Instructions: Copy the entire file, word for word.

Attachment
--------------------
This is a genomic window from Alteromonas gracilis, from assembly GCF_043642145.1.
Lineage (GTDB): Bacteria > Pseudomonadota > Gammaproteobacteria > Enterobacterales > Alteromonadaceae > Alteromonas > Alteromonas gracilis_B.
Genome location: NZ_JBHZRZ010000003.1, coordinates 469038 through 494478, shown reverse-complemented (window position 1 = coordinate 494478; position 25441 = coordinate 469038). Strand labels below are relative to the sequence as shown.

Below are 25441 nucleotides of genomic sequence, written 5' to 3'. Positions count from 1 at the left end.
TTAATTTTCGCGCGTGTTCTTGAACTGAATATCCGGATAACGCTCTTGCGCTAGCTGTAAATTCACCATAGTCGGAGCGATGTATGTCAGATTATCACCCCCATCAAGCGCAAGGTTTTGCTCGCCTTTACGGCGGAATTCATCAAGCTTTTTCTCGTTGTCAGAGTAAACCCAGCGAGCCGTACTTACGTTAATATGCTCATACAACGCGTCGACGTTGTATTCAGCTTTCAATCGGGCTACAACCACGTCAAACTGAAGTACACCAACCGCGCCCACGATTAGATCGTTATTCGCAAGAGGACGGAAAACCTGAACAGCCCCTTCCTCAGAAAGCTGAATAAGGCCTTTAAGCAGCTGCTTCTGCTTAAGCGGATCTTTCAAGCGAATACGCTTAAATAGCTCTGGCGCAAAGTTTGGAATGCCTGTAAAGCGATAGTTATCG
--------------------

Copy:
This is a genomic window from Alteromonas gracilis, from assembly GCF_043642145.1.
Lineage (GTDB): Bacteria > Pseudomonadota > Gammaproteobacteria > Enterobacterales > Alteromonadaceae > Alteromonas > Alteromonas gracilis_B.
Genome location: NZ_JBHZRZ010000003.1, coordinates 469038 through 494478, shown reverse-complemented (window position 1 = coordinate 494478; position 25441 = coordinate 469038). Strand labels below are relative to the sequence as shown.

Below are 25441 nucleotides of genomic sequence, written 5' to 3'. Positions count from 1 at the left end.
TTAATTTTCGCGCGTGTTCTTGAACTGAATATCCGGATAACGCTCTTGCGCTAGCTGTAAATTCACCATAGTCGGAGCGATGTATGTCAGATTATCACCCCCATCAAGCGCAAGGTTTTGCTCGCCTTTACGGCGGAATTCATCAAGCTTTTTCTCGTTGTCAGAGTAAACCCAGCGAGCCGTACTTACGTTAATATGCTCATACAACGCGTCGACGTTGTATTCAGCTTTCAATCGGGCTACAACCACGTCAAACTGAAGTACACCAACCGCGCCCACGATTAGATCGTTATTCGCAAGAGGACGGAAAACCTGAACAGCCCCTTCCTCAGAAAGCTGAATAAGGCCTTTAAGCAGCTGCTTCTGCTTAAGCGGATCTTTCAAGCGAATACGCTTAAATAGCTCTGGCGCAAAGTTTGGAATGCCTGTAAAGCGATAGTTATCG